DUTCH FLAMENCO BIENNIAL 2011. CLOSING GALA:
'FLAMENCO SIN FIN'
Flamenco in the world
Silvia Calado. Amsterdam, January 30th, 2011
Closing gala: 'Flamenco sin fin'. Nieuw
Ensemble. Conductor: Ed Spanjaard. Special guests: Fuensanta
la Moneta (baile), Arcángel (cante), Zabit Nabizade
(mugam vocals). Program: 'Libra', Roberto Gerhard. 'Mugflagamenco',
Frangis Ali-Zadeh. 'Black stars' (suite), Florian Magnus
Maier. 'Muerte sin fin', Mauricio Sotelo (world premiere).
3rd Dutch Flamenco Biennial. Bimhuis. Amsterdam (Holland),
January 30th, 2011, 3 p.m.
Flamenco is (once again and more than ever)
in the world, in its time. The glass hood having been broken
into a thousand pieces once and for all which many wished
to cover it with, it inevitably continues to evolve in an
international context full of different sorts of music,
art, fashion, flights, networks, individuals. And the world
realizes it and wants to contribute to it. The Dutch Flamenco
Biennial is one of those initiatives which only urge on
a natural, unstoppable trend. And it is due to the criteria
of this program of not settling for what is given, but rather
intervening in order to create (and/or to see) shows which
distinguish it in the populated context of international
The definitive proof of this peculiar attitude,
which is now its own trademark, was the closing gala of
this third edition of the Dutch festival at the impressive
Muziekgebouw aan het IJ, a European temple of contemporary
classical music. Where Joseph Haydn was performed the previous
afternoon, Mauricio Sotelo is performed today. And that
means that flamenco is also contemporary classical music.
Of course it isn’t the first time that Sotelo, whose
music is described as “spectral flamenco”, has
premiered a show of his at a great European theater; in
fact, all of them were. The original thing about this occasion
is that 'Muerte sin fin' was premiered at a flamenco festival.
The Spanish composer’s piece closed
a program which, performed by Nieuw Ensemble and conducted
by Ed Spanjaard, included another three works with flamenco
or the Spanish in concomitance with the contemporary as
a common denominator. The first one was 'Libra' (1968),
by Spanish composer Roberto Gerhard (1896-1970), a musician
who developed his career in exile starting from the dual
influence of Felipe Pedrell and Arnold Schoenberg. The second
one was 'Mugflagamenco', by composer Frangis Ali-Zadeh,
who gathered the tradition of her native country, Azerbaijan,
and that of flamenco in the setting of contemporary music.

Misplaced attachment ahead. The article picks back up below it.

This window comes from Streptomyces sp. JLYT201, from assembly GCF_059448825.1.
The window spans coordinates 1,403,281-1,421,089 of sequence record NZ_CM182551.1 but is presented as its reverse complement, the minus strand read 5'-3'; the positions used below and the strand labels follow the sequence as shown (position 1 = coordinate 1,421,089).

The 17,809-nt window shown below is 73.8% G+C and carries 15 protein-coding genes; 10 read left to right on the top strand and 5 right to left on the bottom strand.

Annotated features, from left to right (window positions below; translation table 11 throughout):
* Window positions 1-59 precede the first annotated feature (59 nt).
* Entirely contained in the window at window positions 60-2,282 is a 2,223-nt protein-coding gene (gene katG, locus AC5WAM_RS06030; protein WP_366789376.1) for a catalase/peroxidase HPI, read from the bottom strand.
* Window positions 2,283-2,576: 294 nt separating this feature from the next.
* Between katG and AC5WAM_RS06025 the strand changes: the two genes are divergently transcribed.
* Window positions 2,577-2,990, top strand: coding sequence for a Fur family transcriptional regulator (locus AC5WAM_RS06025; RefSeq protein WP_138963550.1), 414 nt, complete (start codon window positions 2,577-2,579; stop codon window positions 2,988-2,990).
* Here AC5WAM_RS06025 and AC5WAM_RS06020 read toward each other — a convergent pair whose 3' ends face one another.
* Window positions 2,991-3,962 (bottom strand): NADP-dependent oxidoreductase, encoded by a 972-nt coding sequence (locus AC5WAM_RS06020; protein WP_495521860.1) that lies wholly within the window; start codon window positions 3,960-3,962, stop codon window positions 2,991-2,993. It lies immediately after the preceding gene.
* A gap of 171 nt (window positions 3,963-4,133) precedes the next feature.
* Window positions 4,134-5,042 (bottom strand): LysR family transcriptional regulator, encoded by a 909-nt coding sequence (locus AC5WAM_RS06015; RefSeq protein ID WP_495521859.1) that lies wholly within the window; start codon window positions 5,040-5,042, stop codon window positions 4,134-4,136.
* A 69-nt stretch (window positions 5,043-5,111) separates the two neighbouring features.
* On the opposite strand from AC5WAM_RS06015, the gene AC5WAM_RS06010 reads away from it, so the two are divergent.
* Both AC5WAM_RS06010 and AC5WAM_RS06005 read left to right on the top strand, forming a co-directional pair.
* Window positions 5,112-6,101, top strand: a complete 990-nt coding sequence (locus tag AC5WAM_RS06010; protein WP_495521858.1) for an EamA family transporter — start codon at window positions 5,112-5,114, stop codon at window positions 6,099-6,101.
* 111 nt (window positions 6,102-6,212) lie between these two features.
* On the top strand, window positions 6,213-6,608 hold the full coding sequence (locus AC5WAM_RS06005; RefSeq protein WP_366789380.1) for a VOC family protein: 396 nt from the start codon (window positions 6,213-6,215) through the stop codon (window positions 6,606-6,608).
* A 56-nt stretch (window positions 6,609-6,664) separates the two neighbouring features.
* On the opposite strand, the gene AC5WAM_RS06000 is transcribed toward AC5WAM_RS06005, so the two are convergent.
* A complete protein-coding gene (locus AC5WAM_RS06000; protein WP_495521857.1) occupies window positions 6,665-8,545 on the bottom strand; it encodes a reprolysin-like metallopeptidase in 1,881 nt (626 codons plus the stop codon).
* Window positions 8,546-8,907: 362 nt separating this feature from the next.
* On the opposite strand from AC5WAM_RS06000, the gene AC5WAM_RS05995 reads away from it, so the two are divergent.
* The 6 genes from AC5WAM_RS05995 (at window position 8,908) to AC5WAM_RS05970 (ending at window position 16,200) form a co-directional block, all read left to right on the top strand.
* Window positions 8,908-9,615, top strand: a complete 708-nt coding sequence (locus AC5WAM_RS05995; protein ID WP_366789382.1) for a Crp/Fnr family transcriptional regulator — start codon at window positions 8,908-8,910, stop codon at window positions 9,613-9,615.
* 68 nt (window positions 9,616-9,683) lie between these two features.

And to do so, she had soloists like Azeri singer Zabit Nabizade
and Ali Asgar Mammadov on 'tar'. The musical triangle traced
was surely never-before-seen. The third piece was authored
by young Dutch composer Florian Magnus Maier, graduated
in flamenco guitar at the Conservatory of Rotterdam, directed
Peña. In his suite 'Black stars', together with
guitar and flamenco cante, he himself takes part wielding
an electric guitar, an element which fits together with
violins, cellos, clarinets... in a vibrant score por bulerías
which ended up bringing the audience to their feet.
Fuensanta la Moneta on
"Muerte sin Fin" (Photo Daniel
The intermission allowed time to ponder
the beautiful sight of misty Amsterdam which can be seen
behind the giant windows of this building designed over
the waters of the IJ by the Danish architecture studio 3XN.
Pardon the comment, but it’s spectacular. And with
that sight on our mind, we return to the hall to witness
that world premiere by Mauricio Sotelo which the Spanish
press, unfortunately, will probably ignore. In an encounter
with the audience, the composer previously explained the
keys to his way of building with flamenco, a type of music
which he fights tooth and nail to defend in the world of
classical music, understanding it as the “writing
of memory”. He therefore doesn’t intervene in
the traditional element. The cante which Arcángel
does por soleá is a cante por soleá, they’re
several sets of old-time lyrics por soleá. And perhaps
the only liberty the composer takes is to broaden the structures.
He does the same with baile, an element which he hadn’t
worked with before. Fuensanta
la Moneta faced the challenge of sticking her winding
rhythmics into that universe of sound which was being built,
at the same time, in analogical (clarinet, harp, percussion,
piano, guitars...) and digital. And her picture and expressiveness
were very beautiful which she gave to that death which is
announced, to that death which doesn’t come, confronting
the orchestra conductor’s own choreography and that
of the musicians performing. After all, music is one, and
pain is, too. And flamenco is music and pain (and enjoyment)...
and it has neither a beginning, nor an end.